The wealth mis-distribution

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The wealth mis-distribution


The controversial French scholar, Thomas Piketty, author of “Capital in the Twenty-first Century,” recently stopped by Japan to help promote the Japanese translation of his controversial book. The economist that many libertarians have come to love to hate maintains that income inequality is not an accident but rather a feature of capitalism that can be reversed only through state intervention.

Piketty is a Keynesian - a once derogatory label that is regaining respectability following the 2007-08 financial debacle. What sets Piketty apart from many other Keynesians is his unabashed call for wealth redistribution - something that sends off clarion calls in such bastions of the American right as the Cato Institute and the Wall Street Journal

And that is what Picketty was reported to have been advising Japan.

In Japan, there is the long-standing ichioku sohchuryu myth that maintains the entire country essentially belongs to a gigantic middle class. This was a given when I studied in Japan during the 1970s. It was accepted there was a remarkable - almost unbelievable - spread between the bottom and top of incomes within the self-defined Japanese middle class, achievable by a relatively even distribution of wealth.

That myth started to lose its credibility in the 1990s when young people began realizing that only a minority of them would be able to follow in their parents’ paths and thereby be reasonably assured a middle class standard of living. During that time, it became increasingly self-evident that those in the bottom of the middle class were remarkably worse off than those at the top of that same economic class.

Pesek’s book articulates the argument that gigantic wealth distribution disparity eventually damages the overall economy and welfare of a society. In other words, he advocates a society that operates in real terms what the Japanese assumed was the case of their economy some 40 plus years ago.

But stepping back a bit, one can see this to be true in most of the advanced economies. Large middle classes have been whittled down with wealth being increasingly concentrated in a smaller percentage of the populations. The most noticeable differences, depending on local economies and demographics, are the timings of economic developments and the ensuing wake up calls among younger generations. We have already seen wealth distribution becoming political issues at different times in Japan, in Korea and, of course, in the United States.

As an American Baby Boomer, I find it ironic that my generation, who in our late adolescence criticized our parents and some of our peers for “selling out” to crass greed, often at the wanton destruction of the environment, has for a large part become a self-parody of ourselves. The saving grace for our parents’ generation was a good deal of naivete - often benign in intent and usually with the hopes for the best for all in a post-World War II era.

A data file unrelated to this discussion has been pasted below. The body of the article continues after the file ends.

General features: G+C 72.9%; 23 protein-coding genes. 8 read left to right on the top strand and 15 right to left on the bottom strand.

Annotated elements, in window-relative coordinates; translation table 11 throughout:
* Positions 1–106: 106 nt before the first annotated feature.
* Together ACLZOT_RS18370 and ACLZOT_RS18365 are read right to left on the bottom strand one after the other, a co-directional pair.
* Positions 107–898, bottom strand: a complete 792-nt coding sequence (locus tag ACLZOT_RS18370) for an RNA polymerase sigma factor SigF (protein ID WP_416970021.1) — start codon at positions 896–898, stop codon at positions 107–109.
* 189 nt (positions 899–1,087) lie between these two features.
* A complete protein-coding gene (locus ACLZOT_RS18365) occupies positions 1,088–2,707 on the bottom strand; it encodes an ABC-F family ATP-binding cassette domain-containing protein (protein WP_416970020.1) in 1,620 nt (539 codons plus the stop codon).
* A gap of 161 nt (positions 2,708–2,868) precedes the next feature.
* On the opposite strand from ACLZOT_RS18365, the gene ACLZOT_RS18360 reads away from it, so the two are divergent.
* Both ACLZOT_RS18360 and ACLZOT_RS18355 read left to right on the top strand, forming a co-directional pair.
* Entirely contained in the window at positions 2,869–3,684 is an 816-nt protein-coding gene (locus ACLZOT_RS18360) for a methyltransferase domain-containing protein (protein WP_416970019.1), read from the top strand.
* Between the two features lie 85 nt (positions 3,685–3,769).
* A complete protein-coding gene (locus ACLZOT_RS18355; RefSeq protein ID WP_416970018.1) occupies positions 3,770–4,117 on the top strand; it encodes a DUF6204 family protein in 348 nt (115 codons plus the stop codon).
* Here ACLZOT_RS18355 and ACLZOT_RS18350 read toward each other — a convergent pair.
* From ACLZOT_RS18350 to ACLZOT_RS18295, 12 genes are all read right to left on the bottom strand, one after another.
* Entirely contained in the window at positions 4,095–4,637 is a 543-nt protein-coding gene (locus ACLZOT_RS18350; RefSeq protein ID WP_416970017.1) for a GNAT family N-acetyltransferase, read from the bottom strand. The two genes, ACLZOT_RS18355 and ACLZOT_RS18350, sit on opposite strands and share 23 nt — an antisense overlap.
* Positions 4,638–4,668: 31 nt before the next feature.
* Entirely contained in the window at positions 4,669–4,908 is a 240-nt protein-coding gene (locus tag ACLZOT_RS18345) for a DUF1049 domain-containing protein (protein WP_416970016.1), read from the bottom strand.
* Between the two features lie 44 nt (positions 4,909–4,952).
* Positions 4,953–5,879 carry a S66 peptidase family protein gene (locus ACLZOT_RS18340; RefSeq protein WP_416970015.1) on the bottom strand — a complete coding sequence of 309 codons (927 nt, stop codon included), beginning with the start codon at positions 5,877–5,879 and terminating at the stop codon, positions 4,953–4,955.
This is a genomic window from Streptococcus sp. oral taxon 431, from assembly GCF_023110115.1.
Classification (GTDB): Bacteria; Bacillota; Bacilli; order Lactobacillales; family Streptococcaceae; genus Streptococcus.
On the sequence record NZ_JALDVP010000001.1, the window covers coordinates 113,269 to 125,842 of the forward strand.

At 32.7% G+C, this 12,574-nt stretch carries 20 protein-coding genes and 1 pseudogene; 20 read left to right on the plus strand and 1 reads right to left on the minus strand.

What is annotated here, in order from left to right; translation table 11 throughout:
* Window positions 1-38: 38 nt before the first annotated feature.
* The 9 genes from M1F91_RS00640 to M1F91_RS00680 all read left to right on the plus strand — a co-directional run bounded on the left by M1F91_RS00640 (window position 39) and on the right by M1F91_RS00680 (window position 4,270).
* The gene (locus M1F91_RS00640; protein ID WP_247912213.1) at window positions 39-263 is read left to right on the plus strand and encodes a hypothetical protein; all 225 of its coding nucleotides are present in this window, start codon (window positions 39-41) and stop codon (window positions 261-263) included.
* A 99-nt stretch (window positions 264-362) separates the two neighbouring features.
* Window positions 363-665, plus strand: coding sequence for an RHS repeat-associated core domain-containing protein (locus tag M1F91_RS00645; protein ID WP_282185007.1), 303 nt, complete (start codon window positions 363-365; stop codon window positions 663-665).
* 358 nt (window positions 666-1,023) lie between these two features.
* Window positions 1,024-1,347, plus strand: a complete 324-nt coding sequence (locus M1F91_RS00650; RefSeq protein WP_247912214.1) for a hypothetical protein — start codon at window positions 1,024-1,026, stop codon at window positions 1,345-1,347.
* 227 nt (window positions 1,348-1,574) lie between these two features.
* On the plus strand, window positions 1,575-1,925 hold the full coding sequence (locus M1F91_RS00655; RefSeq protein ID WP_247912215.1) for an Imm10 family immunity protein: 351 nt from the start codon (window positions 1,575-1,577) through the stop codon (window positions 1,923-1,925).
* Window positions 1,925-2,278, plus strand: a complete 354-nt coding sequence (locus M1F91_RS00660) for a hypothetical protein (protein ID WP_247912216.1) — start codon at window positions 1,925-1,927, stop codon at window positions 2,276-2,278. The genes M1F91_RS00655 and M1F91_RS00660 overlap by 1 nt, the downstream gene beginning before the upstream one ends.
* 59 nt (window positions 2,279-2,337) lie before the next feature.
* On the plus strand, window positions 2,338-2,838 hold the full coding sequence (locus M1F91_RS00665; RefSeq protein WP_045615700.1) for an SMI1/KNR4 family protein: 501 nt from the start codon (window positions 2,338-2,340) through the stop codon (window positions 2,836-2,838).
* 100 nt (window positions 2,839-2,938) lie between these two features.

My generation, however, does not have the luxury of that cover. Too much history has passed and too much has been discovered. But given how today’s naysayers have a large say in American politics with their human influenced-climate change denials, “greed is good”/tickle-down advocacies, etc., one wonders how our generation ended up where we are right now.

What we clearly have is an almost generic graying of a generation. When we were young and had limited means, idealism came cheap and temptations to “take on the man” were rampant. But as maturity and a greater sense of reality took hold, material success/comfort became of greater importance with the raising of families. In other words, our generation naturally became more conservative.

Now, after at least a decade of diminishing material expectations largely caused by sluggish economic growth and the specter of (semi) retirement and corresponding less earning capabilities, many aging Baby Boomers worry whether they will have enough money to survive in modest comfort during their extended lifespans. And to a lesser degree, they wonder if they will have anything to pass on to their children, who continue to extend the length of adolescent financial dependence by each new generation.

While there is no simple panacea, obviously a stronger economy helps everyone. Recognizing excessive wealth disparity as a long-term economic evil and taking corrective measures can help everyone - including the very wealthy in terms of political and social stability. Such actions can benefit all classes by the generation of stable prosperity generated by a growing middle class economic engine.

Today, however, we can either hang on to our cherished economic theories and dogmas we adopted prior to 2007, or we may look around and see what works. Extreme austerity may offer some kind of moralizing comfort in some quarters, but by surveying various markets, we should try to get an unbiased accounting for what actually succeeds, rather than debating why things should or eventually will turn out better than what they have so far.

The open question is whether those in power with graying hair are willing to recognize realities for what they have become rather than what they have been imagining.


*The author is a long-term resident of Korea as well as the author of “Doing Business in Korea: An Expanded Guide.”

by Tom Coyner

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